You’ve got a race coming up. Maybe you’re training for a late-season marathon or an upcoming 5k. I had some knee problems after a recent race. I probably should have not run the race but I had trained so hard I really wanted to run. Crossing the finish line was a great feeling. Dealing with the knee problems for weeks afterwards was not. Unless you make a living with your body, is it worth it?
You are overcoming a health problem. Many people start exercising after a health crisis. That’s an excellent reason to start and can help you overcome limitations caused by the health problem. I love to read stories of people running after overcoming Cancer or having a Heart transplant.
You want to have the energy to do what you were born to do. For me, this is the reason I try to keep at the top of my mind. Other reasons can be distracting. If you plan to run, or swim, or play tennis for decades, what’s the big deal about taking a couple of weeks to really recover from a nagging injury? In the past, I have trained so hard that I’ve been hard to live with. Every now and then that’s probably necessary to get to the next level. But many times I’m just trying to do too much. Only you can judge how you are feeling and know when to press and when to rest.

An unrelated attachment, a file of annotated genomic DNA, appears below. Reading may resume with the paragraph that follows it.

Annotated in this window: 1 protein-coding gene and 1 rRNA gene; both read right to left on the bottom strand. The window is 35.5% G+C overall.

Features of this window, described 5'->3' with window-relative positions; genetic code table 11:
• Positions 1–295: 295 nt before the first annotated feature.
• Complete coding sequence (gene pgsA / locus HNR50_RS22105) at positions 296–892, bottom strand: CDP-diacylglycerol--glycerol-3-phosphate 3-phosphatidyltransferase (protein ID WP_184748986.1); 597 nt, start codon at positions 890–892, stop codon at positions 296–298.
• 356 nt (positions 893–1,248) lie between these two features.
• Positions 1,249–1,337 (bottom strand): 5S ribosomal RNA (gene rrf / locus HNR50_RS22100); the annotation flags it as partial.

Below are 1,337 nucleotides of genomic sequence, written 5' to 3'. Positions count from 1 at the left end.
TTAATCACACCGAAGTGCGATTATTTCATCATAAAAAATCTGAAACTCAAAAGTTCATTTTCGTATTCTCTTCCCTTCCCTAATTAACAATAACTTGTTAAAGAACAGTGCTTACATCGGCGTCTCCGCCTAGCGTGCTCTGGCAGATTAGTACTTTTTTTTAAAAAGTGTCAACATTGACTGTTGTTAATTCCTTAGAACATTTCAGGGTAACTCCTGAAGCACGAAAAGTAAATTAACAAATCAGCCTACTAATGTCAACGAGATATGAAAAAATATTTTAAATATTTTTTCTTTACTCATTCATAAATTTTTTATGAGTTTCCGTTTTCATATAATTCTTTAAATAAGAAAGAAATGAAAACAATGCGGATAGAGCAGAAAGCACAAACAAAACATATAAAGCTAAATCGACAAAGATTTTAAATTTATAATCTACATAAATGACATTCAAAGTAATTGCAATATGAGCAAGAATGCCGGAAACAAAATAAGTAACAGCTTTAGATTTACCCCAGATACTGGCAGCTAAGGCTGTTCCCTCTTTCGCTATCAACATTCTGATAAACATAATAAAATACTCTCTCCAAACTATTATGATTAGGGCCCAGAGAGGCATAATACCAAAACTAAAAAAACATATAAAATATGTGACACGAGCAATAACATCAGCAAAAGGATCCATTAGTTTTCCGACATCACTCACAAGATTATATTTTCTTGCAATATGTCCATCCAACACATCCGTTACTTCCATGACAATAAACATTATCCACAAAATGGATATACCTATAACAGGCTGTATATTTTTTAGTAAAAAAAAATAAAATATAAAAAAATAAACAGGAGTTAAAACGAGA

The point is it is easy to lose sight of why you are doing something. And when you lose sight of that goal, you do things that are counterproductive.
Have you ever gotten really stressed about planning an event that’s supposed to be fun? Is it worth having the event if you are going to be in a bad mood and affect the mood of those around you?
How about you? Have you started with one goal in mind and then lost sight of your goal?